SHARM EL-SHEIKH, Egypt, Nov 20,4:32 Am – Nations concluded this year’s United Nations climate conference on Sunday with a hard-fought agreement to establish a fund to assist third-world countries hit by climate disasters, even as many criticized its lack of ambition in addressing the emissions that cause them.
The agreement was praised as an achievement for reacting to the already terrible consequences of global warming on backward nations. However, several countries claimed they felt forced to abandon harsher promises to limit global warming to 1.5 degrees Celsius for the agreement on the loss and damage fund to be implemented.
COP27 achieves climate fund
Delegates exhausted from the previous night’s marathon discussions raised no complaints as Egypt’s COP27 President Sameh Shoukry hurried through the last agenda items and gaveled the agreement. Despite the lack of consensus on a firmer commitment to the 2015 Paris Agreement’s 1.5 C goal, Jennifer Morgan told the sources clearly that they wanted to remain concerned about what was most needed.
The COP27 accord text on fossil fuels substantially repeats language from Glasgow, urging parties to expedite the phasedown efforts of unabated coal power and the phaseout of costly fossil fuel subsidies. Attempts to incorporate a promise or reduce the use of all fossil fuels failed.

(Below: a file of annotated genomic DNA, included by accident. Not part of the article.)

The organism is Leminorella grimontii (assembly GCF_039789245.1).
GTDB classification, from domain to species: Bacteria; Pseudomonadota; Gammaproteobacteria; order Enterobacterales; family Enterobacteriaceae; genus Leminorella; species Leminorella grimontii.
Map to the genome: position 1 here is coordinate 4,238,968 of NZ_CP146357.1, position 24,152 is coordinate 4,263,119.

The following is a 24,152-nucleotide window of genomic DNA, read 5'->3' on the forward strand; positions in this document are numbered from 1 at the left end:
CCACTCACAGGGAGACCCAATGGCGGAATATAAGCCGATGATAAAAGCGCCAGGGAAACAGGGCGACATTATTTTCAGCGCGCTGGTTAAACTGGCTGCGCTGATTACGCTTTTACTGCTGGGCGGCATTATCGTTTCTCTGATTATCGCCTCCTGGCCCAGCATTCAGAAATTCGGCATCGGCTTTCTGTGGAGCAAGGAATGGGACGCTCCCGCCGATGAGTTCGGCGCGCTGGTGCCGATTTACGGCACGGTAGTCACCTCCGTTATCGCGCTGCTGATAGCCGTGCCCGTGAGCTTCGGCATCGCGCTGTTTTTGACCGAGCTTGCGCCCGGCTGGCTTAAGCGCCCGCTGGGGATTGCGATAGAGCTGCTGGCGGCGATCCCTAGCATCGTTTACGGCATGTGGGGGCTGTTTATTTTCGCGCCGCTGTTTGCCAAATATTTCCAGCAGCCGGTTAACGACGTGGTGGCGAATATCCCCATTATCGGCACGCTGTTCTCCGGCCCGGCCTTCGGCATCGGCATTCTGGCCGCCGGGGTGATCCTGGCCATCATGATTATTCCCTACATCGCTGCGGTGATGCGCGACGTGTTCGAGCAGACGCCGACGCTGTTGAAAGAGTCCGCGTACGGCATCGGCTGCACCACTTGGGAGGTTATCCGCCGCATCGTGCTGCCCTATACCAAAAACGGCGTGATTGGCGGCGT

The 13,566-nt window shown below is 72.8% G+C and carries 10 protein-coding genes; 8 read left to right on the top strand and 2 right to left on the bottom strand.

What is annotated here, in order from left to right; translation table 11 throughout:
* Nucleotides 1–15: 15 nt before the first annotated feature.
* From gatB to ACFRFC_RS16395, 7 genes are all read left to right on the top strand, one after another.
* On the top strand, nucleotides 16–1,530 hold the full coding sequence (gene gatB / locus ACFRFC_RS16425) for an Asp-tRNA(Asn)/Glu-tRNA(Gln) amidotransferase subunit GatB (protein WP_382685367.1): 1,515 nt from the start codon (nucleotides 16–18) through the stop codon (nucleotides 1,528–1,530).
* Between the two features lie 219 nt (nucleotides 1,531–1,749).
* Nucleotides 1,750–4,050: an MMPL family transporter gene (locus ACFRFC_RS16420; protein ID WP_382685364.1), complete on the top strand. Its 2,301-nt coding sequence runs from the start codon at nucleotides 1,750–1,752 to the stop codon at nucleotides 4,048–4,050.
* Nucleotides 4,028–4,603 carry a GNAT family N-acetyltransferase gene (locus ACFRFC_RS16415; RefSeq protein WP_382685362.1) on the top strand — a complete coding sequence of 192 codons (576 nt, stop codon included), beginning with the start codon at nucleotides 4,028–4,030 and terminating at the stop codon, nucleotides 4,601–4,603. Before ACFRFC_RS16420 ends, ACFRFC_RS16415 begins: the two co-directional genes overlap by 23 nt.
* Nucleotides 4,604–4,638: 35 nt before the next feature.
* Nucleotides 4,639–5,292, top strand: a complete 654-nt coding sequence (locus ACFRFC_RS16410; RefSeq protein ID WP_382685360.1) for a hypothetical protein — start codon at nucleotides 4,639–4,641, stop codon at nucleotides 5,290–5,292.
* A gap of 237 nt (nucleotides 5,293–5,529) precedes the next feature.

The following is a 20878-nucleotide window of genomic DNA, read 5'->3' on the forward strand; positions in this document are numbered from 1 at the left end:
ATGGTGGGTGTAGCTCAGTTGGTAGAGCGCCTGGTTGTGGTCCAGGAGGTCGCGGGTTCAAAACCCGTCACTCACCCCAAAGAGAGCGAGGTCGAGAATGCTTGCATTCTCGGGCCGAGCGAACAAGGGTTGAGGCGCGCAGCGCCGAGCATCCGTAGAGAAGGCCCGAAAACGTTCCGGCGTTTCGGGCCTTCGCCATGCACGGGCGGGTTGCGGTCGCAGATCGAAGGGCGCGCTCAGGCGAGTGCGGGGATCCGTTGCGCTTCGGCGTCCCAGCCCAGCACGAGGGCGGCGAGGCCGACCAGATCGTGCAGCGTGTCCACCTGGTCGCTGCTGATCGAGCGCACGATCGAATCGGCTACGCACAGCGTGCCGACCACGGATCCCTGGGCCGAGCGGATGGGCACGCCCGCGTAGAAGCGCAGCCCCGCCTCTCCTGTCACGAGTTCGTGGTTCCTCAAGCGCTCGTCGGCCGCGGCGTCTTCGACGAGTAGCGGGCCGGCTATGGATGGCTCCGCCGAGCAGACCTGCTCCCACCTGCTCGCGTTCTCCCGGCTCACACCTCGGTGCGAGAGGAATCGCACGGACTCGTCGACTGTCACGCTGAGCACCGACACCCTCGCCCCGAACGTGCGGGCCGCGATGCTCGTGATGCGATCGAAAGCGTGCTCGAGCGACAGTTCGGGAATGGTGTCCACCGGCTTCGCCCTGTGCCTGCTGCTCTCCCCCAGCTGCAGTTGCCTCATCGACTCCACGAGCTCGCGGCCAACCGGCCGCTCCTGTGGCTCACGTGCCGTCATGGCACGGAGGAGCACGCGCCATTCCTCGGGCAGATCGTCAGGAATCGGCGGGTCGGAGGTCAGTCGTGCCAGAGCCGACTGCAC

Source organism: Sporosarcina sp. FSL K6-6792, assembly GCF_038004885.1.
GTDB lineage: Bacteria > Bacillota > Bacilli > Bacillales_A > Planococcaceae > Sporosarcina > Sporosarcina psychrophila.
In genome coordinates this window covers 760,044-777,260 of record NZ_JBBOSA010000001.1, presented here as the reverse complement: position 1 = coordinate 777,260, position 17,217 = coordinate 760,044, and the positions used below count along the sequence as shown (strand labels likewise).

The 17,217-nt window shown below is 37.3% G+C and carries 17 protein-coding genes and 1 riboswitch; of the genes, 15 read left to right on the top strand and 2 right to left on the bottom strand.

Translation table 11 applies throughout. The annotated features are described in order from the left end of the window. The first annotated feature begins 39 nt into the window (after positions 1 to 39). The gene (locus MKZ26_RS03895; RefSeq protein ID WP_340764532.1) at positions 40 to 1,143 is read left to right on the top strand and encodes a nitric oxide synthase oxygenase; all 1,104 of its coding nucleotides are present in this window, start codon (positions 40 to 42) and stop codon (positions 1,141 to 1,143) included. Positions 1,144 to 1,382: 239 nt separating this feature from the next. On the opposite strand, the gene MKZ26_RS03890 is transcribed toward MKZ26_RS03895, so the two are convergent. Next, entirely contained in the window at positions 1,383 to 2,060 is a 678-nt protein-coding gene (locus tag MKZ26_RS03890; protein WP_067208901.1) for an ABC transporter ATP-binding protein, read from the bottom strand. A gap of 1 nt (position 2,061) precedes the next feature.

A separate “mitigation work plan” deal, also accepted on Sunday, had many elements that some parties, including the European Union, supported, though it undermined the commitment to ever-higher emissions-cutting objectives.
Critics highlighted a part that they claimed contradicted the Glasgow pledge to update emissions targets on a regular basis, with phrasing stating that the work plan would “not impose new objectives or aims.” Another component of the COP27 agreement abandoned the notion of yearly goal renewal in favor of returning to the Paris pact’s lengthier
The agreement for a loss and damage fund represented a diplomatic victory for small islands and other vulnerable nations, as it won over the 27-nation European Union and the United States. They had long opposed the idea, fearing that such a fund would expose them to legal liability for historic emissions.
Concerns were alleviated by language in the agreement requiring cash to come from a range of existing sources, including financial institutions, rather than depending on affluent countries to contribute. The Marshall Islands’ climate envoy said she was “tired” but pleased with the fund’s acceptance.
John Kerry, the US Special Climate Envoy, who was unable to attend the weekend talks due to testing positive for COVID-19, hailed the agreement on Sunday to “create measures to react to the terrible effects of climate change on resilient people throughout the world.” In a statement, he stated that he will continue to urge large emitters such as China to increase their emissions to keep the 1.5 C target alive.
The Maldives’ climate minister bemoaned a lack of ambition in reducing emissions as the country prepares to be inundated by climate-driven sea level rise.
“I acknowledge the progress we accomplished at COP27” with the loss and damage fund, said Aminath Shauna addressing the plenary. But “we failed at mitigation…” We must strengthen our aim to reach a peak in emissions by 2025. “We must phase out fossil fuels.”